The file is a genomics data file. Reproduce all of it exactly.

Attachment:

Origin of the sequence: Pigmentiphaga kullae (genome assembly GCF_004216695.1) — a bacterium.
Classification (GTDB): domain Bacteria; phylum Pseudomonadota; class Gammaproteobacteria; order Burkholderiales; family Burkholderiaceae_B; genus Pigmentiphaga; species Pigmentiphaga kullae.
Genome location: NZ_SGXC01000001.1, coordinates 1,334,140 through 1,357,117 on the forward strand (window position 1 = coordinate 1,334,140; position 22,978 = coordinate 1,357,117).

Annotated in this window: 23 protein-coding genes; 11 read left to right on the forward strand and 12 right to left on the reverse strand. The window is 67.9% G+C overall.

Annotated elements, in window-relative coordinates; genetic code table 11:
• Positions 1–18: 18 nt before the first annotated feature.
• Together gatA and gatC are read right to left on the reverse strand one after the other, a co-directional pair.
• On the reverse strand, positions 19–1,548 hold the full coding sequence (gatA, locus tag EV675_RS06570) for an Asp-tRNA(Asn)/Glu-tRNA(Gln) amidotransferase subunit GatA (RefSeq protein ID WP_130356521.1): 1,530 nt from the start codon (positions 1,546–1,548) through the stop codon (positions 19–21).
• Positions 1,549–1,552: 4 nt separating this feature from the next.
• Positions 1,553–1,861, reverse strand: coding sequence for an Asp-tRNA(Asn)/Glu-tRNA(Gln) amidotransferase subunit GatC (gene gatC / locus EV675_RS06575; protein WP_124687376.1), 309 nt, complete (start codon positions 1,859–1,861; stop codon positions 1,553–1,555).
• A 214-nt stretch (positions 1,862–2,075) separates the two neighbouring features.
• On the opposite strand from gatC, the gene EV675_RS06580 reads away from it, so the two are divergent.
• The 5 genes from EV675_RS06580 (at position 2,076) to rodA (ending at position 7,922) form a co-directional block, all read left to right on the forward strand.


Origin of the sequence: Pigmentiphaga kullae (genome assembly GCF_004216695.1) — a bacterium.
Classification (GTDB): domain Bacteria; phylum Pseudomonadota; class Gammaproteobacteria; order Burkholderiales; family Burkholderiaceae_B; genus Pigmentiphaga; species Pigmentiphaga kullae.
Genome location: NZ_SGXC01000001.1, coordinates 1,334,140 through 1,357,117 on the forward strand (window position 1 = coordinate 1,334,140; position 22,978 = coordinate 1,357,117).

Annotated in this window: 23 protein-coding genes; 11 read left to right on the forward strand and 12 right to left on the reverse strand. The window is 67.9% G+C overall.

Annotated elements, in window-relative coordinates; genetic code table 11:
• Positions 1–18: 18 nt before the first annotated feature.
• Together gatA and gatC are read right to left on the reverse strand one after the other, a co-directional pair.
• On the reverse strand, positions 19–1,548 hold the full coding sequence (gatA, locus tag EV675_RS06570) for an Asp-tRNA(Asn)/Glu-tRNA(Gln) amidotransferase subunit GatA (RefSeq protein ID WP_130356521.1): 1,530 nt from the start codon (positions 1,546–1,548) through the stop codon (positions 19–21).
• Positions 1,549–1,552: 4 nt separating this feature from the next.
• Positions 1,553–1,861, reverse strand: coding sequence for an Asp-tRNA(Asn)/Glu-tRNA(Gln) amidotransferase subunit GatC (gene gatC / locus EV675_RS06575; protein WP_124687376.1), 309 nt, complete (start codon positions 1,859–1,861; stop codon positions 1,553–1,555).
• A 214-nt stretch (positions 1,862–2,075) separates the two neighbouring features.
• On the opposite strand from gatC, the gene EV675_RS06580 reads away from it, so the two are divergent.
• The 5 genes from EV675_RS06580 (at position 2,076) to rodA (ending at position 7,922) form a co-directional block, all read left to right on the forward strand.